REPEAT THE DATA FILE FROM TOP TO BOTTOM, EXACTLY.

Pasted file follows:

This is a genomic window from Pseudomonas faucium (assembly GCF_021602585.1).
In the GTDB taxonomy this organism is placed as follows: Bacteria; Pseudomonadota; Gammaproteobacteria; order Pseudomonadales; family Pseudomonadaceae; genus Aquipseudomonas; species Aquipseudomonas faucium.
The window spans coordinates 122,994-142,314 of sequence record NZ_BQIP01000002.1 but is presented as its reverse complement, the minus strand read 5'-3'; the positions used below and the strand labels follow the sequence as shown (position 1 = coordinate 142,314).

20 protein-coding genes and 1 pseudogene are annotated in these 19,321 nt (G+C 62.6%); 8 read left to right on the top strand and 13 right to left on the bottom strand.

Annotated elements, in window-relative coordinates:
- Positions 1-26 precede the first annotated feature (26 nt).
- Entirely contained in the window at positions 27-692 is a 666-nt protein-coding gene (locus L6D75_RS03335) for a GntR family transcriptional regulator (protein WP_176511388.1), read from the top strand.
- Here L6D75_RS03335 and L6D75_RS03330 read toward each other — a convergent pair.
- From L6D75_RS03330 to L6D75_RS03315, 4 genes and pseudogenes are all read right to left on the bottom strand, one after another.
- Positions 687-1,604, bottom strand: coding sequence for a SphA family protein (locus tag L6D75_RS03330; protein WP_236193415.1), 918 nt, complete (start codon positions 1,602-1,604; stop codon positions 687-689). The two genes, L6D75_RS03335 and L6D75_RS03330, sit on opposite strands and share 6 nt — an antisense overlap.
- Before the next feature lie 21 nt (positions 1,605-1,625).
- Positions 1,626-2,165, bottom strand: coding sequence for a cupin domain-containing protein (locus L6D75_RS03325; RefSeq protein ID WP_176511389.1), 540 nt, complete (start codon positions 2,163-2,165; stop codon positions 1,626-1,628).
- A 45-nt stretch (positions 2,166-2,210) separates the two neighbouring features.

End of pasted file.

This is a genomic window from Pseudomonas faucium (assembly GCF_021602585.1).
In the GTDB taxonomy this organism is placed as follows: Bacteria; Pseudomonadota; Gammaproteobacteria; order Pseudomonadales; family Pseudomonadaceae; genus Aquipseudomonas; species Aquipseudomonas faucium.
The window spans coordinates 122,994-142,314 of sequence record NZ_BQIP01000002.1 but is presented as its reverse complement, the minus strand read 5'-3'; the positions used below and the strand labels follow the sequence as shown (position 1 = coordinate 142,314).

20 protein-coding genes and 1 pseudogene are annotated in these 19,321 nt (G+C 62.6%); 8 read left to right on the top strand and 13 right to left on the bottom strand.

Annotated elements, in window-relative coordinates:
- Positions 1-26 precede the first annotated feature (26 nt).
- Entirely contained in the window at positions 27-692 is a 666-nt protein-coding gene (locus L6D75_RS03335) for a GntR family transcriptional regulator (protein WP_176511388.1), read from the top strand.
- Here L6D75_RS03335 and L6D75_RS03330 read toward each other — a convergent pair.
- From L6D75_RS03330 to L6D75_RS03315, 4 genes and pseudogenes are all read right to left on the bottom strand, one after another.
- Positions 687-1,604, bottom strand: coding sequence for a SphA family protein (locus tag L6D75_RS03330; protein WP_236193415.1), 918 nt, complete (start codon positions 1,602-1,604; stop codon positions 687-689). The two genes, L6D75_RS03335 and L6D75_RS03330, sit on opposite strands and share 6 nt — an antisense overlap.
- Before the next feature lie 21 nt (positions 1,605-1,625).
- Positions 1,626-2,165, bottom strand: coding sequence for a cupin domain-containing protein (locus L6D75_RS03325; RefSeq protein ID WP_176511389.1), 540 nt, complete (start codon positions 2,163-2,165; stop codon positions 1,626-1,628).
- A 45-nt stretch (positions 2,166-2,210) separates the two neighbouring features.